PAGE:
On November 15, 1955, plaintiff was notified that his impairment did not meet the definition of "disability" in Section 216(i), and that no "period of disability" could be established for him. Upon request for reconsideration, the Bureau, by letter dated April 9, 1956, reaffirmed its determination of disallowance. Plaintiff thereupon requested a hearing before a referee of the Social Security Administration, and indicated his desire to appear at such hearing. On December 6, 1956, plaintiff was notified of the date fixed for the hearing (December 19, 1956) but at that time he informed the referee: "Unable to be there. I ask ruling on the basis of evidence in the record including my brief".

The record contains, among other things, plaintiff's "Application to Establish a Period of Disability", a Medical Report, dated March 24, 1955, prepared by his family doctor, and a letter to the referee, dated July 19, 1956. In his Application, plaintiff states that he first became unable to engage in substantial work in August 1951. He discloses that he completed high school and college, receiving the degrees of B.A. and M.A., and that he also took commercial courses. He states that he has been employed in a clerical position with Kellogg Switchboard & Supply Co. from May 1945 to September 1949 and with Loyola University from July 1950 to August 1951. He states that he has been unable to work thereafter because of an operation in 1903, when his hip joint was removed, and because in later years he has been unable to walk without a cane, a condition which has become progressively worse.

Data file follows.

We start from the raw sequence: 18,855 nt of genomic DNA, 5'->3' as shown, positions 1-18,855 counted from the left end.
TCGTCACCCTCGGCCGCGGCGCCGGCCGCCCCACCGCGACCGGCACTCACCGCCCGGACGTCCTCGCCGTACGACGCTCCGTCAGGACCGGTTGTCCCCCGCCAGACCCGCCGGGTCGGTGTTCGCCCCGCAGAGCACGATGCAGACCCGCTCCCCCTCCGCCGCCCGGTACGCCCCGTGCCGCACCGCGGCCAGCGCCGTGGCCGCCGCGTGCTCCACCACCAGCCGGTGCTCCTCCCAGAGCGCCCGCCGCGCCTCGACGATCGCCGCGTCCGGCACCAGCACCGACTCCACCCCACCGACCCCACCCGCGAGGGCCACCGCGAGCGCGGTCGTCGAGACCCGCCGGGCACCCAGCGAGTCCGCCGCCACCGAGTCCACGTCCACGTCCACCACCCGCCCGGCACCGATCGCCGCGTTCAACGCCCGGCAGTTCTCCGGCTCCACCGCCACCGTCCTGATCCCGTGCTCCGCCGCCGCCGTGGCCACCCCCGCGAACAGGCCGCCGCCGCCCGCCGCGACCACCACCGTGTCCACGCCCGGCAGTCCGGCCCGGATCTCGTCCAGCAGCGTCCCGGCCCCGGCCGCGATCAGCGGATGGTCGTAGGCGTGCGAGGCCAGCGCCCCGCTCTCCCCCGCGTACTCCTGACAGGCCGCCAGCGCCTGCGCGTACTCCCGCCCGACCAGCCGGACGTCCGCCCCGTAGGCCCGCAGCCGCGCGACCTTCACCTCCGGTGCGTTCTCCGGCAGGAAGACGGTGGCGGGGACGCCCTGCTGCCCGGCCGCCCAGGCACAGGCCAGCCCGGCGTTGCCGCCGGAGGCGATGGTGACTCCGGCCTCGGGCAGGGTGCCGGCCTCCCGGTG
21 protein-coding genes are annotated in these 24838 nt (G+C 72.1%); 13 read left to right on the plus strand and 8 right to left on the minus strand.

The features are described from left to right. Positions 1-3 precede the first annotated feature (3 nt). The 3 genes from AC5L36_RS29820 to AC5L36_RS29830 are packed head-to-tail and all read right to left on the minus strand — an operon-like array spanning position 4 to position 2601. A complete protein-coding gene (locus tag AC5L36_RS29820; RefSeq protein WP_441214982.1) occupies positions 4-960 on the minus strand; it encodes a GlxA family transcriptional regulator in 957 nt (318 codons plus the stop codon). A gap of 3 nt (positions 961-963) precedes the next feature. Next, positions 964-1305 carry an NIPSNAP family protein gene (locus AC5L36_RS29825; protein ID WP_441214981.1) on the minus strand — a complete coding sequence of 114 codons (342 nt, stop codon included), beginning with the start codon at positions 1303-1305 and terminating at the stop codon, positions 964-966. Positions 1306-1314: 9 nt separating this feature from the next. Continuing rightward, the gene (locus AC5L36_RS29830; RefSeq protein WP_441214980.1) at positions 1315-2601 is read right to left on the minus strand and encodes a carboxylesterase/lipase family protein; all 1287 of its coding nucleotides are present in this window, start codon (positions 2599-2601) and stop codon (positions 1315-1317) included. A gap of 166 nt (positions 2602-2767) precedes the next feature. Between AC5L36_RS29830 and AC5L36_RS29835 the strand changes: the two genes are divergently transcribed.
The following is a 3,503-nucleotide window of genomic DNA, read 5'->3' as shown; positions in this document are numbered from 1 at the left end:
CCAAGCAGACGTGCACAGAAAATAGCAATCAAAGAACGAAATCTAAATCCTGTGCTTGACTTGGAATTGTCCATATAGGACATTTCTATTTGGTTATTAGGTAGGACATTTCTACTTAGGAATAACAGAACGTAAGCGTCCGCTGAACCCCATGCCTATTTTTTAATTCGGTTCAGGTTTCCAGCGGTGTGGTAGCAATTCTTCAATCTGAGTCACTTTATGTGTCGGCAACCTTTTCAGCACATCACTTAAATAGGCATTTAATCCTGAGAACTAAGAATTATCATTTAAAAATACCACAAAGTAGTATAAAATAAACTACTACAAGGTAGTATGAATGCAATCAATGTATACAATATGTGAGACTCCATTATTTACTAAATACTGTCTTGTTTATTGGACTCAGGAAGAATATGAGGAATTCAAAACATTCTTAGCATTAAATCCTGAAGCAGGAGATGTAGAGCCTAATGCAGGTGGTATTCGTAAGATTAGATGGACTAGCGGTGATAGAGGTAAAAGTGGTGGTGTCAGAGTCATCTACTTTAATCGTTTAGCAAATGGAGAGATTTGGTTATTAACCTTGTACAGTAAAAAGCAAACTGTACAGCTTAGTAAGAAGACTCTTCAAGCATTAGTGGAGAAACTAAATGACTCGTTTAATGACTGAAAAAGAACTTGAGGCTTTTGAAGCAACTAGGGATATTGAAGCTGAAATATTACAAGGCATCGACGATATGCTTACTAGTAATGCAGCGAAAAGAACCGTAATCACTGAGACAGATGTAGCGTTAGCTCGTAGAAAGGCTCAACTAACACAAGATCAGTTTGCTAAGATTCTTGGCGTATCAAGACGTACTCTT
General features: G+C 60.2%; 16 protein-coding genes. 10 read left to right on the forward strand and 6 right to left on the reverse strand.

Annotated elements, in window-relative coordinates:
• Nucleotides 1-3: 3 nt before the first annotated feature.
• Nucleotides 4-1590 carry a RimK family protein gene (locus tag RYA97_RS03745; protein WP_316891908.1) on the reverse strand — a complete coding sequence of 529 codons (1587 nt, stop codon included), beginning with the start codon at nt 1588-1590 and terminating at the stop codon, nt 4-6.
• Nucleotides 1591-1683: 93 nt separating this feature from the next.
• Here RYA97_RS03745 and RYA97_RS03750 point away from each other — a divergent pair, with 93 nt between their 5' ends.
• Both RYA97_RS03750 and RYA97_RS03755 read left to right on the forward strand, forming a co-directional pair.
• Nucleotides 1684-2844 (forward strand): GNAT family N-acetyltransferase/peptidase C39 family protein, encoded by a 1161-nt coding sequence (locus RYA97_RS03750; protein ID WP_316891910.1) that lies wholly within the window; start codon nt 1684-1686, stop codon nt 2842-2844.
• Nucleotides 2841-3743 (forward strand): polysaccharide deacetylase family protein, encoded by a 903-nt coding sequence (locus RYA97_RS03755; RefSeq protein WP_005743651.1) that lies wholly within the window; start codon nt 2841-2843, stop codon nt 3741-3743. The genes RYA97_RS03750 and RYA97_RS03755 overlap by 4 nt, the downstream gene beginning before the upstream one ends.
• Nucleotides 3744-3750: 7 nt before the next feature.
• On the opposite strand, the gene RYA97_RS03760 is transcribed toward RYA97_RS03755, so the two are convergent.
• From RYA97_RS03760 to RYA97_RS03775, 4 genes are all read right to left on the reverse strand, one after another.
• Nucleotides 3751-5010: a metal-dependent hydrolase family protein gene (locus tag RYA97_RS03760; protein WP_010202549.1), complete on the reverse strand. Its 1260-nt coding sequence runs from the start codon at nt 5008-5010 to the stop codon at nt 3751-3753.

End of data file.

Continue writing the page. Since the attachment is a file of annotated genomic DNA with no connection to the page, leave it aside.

The Medical Report states: "I. Pertinent History. A history of osteomyelitis in 1903 left hip. Was operated on hip at that time and head of femur removed. II. Clinical Findings. Left leg about 3" shorter than right, moderate limitation of motion of left hip. Moderate muscle atrophy. Needs cane for walking. III. Diagnosis of Disabling Condition. Osteomyelitis — head of left femur — subsequent removal of femoral head and shortening of left leg. IV. Remarks. Walks with considerable difficulty. Prognosis: No improvement expected".

Plaintiff's letter of July 19, 1956, to the referee contains the following statements, including quotations from earlier letters written by plaintiff to the Bureau:

    "I was 65 years of age on August 21, 1952, and I
  had disability a full year before that date, and I
  had disability in 1949 and 1950 * * *".

    "I have had a degree of disability for several
  years and I cannot walk without a cane. This has
  handicapped me in my employment, and in several
  instances has barred me from employment. This
  handicap has increased in later years, and has
  resulted in total disability from any substantial
  gainful work. Since August 1951 I have been unable to
  obtain work and unable to do any gainful work."

    "I have physical disability and I have walked with
  a cane for more than 30 years. With proven
  qualifications and capabilities I have had much
  unemployment, being last to be hired and first to be